This time let’s pause for a while to remember the incalculable contribution to the development of coaching made by Sir John Whitmore, who died recently…
As one of coaching’s pioneers, Whitmore must have influenced just about every coach on the planet through his seminal book Coaching for Performance, which first appeared in 1992. Encapsulating as it does the spirit of coaching at its best, this work also presents one of the finest explanations around of the ever-popular GROW Model – that practical, uncomplicated approach to coaching which will forever be associated with Whitmore.
I’ll leave words of reflection about Whitmore the man to be written by those fortunate enough to have known and worked with him personally. For now, I’d like to refer you to one of my previous posts, which teased out aspects of what coaching is by considering the implications of one of Whitmore’s characteristically no-nonsense but deceptively simple phrases – that coaching is “a way of seeing people.” *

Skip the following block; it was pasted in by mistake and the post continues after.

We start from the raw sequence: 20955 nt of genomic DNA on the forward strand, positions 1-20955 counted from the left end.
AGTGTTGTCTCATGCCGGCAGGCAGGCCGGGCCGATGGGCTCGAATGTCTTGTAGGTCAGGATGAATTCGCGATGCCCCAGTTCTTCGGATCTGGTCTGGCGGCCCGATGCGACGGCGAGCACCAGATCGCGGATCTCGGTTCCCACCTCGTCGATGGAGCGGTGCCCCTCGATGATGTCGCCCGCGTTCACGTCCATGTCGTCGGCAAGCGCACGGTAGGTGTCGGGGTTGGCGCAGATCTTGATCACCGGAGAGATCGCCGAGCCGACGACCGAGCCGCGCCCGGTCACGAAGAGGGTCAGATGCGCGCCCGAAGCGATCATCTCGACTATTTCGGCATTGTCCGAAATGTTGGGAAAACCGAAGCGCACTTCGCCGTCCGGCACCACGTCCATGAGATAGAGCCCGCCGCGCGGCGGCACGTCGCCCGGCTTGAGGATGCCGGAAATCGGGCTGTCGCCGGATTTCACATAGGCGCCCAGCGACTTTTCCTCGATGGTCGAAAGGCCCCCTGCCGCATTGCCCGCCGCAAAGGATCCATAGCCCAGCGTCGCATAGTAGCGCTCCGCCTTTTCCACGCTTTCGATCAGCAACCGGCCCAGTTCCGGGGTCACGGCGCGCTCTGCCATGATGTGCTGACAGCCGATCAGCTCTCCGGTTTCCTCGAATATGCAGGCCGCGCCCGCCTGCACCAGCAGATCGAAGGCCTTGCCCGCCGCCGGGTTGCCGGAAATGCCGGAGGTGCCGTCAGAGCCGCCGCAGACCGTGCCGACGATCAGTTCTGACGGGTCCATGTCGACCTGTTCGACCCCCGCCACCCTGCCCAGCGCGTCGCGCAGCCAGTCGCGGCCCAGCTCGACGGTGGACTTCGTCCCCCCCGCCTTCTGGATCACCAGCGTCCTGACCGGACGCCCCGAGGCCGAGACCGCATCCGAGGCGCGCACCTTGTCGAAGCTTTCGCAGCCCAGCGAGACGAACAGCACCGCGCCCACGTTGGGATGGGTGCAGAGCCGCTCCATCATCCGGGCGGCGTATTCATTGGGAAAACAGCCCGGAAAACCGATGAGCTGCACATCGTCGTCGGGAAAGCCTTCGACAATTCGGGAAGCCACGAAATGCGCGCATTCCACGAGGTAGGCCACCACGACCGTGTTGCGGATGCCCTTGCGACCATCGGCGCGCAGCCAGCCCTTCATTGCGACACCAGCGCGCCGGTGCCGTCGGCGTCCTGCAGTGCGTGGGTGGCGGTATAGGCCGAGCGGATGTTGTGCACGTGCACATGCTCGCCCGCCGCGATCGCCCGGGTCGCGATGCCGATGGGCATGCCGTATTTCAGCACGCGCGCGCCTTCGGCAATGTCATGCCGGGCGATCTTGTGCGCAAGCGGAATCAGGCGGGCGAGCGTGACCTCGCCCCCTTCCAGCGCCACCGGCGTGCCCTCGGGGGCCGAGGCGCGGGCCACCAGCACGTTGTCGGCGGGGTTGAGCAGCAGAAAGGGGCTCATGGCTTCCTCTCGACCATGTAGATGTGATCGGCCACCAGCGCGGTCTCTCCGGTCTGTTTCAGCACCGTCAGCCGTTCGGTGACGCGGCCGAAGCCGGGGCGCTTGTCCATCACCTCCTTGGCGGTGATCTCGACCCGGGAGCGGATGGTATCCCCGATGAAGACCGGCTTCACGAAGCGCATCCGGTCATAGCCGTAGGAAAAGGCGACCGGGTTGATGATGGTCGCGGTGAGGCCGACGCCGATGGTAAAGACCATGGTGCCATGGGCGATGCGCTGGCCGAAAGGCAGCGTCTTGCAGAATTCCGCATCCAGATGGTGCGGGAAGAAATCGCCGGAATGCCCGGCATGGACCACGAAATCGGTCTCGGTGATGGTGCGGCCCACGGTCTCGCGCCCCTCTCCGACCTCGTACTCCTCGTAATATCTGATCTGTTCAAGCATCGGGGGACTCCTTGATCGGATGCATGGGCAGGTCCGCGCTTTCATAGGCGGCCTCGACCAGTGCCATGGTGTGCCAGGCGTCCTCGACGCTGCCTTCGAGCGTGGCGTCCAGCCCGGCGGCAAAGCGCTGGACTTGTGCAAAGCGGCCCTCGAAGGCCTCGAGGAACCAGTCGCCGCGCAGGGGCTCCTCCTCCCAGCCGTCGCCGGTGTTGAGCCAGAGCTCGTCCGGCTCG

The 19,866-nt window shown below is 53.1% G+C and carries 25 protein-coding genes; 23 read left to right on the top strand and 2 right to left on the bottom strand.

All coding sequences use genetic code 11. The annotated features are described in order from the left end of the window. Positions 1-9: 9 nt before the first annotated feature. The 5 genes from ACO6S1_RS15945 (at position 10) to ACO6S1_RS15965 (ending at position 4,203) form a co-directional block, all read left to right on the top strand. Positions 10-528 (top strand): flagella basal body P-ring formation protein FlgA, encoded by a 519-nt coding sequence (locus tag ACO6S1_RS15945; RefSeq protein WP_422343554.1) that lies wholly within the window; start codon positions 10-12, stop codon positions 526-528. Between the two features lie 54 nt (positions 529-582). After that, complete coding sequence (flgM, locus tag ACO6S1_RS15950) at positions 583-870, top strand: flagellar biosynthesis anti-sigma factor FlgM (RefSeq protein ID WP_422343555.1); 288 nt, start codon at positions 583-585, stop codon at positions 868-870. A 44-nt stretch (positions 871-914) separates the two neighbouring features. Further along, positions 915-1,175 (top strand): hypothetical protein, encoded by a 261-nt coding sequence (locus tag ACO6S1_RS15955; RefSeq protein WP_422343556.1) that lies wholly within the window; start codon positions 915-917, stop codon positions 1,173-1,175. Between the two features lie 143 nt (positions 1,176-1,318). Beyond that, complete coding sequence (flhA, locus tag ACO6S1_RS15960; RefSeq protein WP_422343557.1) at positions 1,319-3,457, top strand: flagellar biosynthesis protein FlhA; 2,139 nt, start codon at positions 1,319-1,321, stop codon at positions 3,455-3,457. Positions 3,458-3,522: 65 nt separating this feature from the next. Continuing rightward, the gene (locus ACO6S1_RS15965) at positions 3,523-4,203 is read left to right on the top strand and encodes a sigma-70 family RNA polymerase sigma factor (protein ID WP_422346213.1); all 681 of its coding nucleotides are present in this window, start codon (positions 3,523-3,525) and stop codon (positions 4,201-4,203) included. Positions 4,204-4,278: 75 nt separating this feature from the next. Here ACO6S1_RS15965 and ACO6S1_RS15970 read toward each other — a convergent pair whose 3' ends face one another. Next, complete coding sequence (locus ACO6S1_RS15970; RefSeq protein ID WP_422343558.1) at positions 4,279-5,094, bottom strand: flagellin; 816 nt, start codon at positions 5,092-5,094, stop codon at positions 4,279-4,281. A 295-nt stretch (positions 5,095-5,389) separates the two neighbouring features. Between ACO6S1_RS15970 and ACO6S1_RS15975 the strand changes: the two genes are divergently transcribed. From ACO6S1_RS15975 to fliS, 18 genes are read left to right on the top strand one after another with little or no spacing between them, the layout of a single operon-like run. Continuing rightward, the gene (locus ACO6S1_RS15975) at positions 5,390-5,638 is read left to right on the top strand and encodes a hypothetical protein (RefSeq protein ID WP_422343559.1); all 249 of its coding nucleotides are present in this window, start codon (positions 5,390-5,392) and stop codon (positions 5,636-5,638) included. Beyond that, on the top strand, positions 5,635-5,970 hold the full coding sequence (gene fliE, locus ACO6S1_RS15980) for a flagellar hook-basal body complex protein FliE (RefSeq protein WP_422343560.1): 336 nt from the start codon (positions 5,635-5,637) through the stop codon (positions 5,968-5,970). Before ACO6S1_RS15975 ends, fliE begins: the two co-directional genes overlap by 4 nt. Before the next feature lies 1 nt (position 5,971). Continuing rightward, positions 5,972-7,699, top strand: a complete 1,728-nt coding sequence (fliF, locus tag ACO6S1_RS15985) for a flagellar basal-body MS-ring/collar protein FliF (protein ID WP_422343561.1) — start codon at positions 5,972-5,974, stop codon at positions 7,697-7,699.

“A way of seeing people.” This phrase has made a profound impression on me, for Whitmore makes it clear that the way we see people is a matter of how we choose to see them.
A fresh and exhilarating vision is opened up of a world equipped with the tools to help us see who people might really be, and what they might really become – if they are enabled to tap into their own innate wisdom, through that process of self-revelation which so often unfolds during the magical interaction of skilled coach and receptive coachee…
Whitmore trusted the coaching process he did so much to establish, and he trusted that with the right stimuli, a ‘coaching culture’ could emerge amongst groups of individuals, not only in organisations, but also beyond in society.
As coaches, we strive to carry Whitmore’s legacy forward, informed by his implicit belief in the capacity of human beings to give of their best if treated with the respect and compassion they deserve. Long may we continue to do so…
* The comment was made by Whitmore during an interview with Jane Renton for a Case Study in her book Coaching and Mentoring: What they are and how to make the most of them (2009).
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